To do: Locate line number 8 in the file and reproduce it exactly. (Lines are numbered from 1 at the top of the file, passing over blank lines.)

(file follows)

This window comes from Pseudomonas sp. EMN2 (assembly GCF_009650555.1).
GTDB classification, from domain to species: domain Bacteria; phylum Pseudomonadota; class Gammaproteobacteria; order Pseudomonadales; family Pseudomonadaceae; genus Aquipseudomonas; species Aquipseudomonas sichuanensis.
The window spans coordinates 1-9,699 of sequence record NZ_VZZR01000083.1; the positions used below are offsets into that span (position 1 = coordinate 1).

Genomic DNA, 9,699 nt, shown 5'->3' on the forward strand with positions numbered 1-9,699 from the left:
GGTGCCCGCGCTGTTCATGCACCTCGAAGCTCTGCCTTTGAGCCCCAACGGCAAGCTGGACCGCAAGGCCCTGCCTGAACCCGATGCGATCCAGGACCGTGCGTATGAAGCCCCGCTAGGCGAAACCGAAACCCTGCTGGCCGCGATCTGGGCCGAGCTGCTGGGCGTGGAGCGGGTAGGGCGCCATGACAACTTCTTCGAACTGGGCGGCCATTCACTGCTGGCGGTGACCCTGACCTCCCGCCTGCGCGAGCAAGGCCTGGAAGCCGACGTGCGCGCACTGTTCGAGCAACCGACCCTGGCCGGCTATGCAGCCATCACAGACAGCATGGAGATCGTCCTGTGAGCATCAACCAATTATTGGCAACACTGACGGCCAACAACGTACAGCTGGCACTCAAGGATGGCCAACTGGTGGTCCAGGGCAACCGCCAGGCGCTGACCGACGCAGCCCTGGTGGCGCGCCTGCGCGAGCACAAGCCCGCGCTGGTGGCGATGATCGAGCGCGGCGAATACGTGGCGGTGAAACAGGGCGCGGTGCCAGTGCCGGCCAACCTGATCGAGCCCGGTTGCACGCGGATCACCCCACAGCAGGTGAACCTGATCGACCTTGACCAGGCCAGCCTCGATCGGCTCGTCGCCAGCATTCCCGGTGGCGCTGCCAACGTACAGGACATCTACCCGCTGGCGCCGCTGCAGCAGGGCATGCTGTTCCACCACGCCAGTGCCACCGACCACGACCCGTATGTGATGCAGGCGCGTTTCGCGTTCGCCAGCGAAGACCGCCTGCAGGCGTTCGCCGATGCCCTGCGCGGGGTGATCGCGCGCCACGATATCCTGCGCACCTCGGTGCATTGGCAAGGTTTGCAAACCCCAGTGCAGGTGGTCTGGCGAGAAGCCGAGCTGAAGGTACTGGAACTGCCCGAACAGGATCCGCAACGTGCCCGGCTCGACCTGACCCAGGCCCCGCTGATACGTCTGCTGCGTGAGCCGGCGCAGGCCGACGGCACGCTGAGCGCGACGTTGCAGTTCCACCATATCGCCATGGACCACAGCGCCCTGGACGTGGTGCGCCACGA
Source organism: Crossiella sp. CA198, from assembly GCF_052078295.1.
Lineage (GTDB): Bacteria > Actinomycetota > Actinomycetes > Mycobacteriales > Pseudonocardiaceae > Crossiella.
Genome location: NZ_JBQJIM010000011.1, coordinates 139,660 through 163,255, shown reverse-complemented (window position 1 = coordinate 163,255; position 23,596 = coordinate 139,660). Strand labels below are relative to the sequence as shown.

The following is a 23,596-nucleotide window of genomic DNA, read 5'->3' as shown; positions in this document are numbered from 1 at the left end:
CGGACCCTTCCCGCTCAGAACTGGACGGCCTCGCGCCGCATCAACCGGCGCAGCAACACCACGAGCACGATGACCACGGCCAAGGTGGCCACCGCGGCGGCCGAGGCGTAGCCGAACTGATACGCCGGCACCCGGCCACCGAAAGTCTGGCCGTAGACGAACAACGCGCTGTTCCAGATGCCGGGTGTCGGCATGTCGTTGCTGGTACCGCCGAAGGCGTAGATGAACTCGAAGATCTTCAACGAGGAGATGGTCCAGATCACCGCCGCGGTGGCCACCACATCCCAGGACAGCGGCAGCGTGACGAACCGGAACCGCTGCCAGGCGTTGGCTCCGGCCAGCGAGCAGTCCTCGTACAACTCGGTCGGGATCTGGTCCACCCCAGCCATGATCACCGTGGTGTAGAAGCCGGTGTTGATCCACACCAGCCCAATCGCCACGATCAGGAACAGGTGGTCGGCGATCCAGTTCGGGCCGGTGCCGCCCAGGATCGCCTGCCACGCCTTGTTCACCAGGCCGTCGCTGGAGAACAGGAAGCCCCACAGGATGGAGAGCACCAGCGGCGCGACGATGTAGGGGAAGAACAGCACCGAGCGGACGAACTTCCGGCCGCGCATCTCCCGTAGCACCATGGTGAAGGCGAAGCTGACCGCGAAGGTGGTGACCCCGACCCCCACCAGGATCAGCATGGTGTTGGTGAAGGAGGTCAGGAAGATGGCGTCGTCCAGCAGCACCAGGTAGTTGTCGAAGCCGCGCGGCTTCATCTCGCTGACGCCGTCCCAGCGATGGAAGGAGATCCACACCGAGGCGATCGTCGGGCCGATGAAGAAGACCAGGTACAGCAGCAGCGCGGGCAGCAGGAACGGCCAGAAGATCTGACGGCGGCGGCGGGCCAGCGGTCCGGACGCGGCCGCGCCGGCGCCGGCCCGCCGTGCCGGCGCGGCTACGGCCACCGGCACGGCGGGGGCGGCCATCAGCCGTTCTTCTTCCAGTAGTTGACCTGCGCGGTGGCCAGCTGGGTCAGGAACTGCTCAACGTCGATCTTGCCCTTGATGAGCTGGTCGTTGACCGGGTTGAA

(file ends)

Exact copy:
Genome location: NZ_JBQJIM010000011.1, coordinates 139,660 through 163,255, shown reverse-complemented (window position 1 = coordinate 163,255; position 23,596 = coordinate 139,660). Strand labels below are relative to the sequence as shown.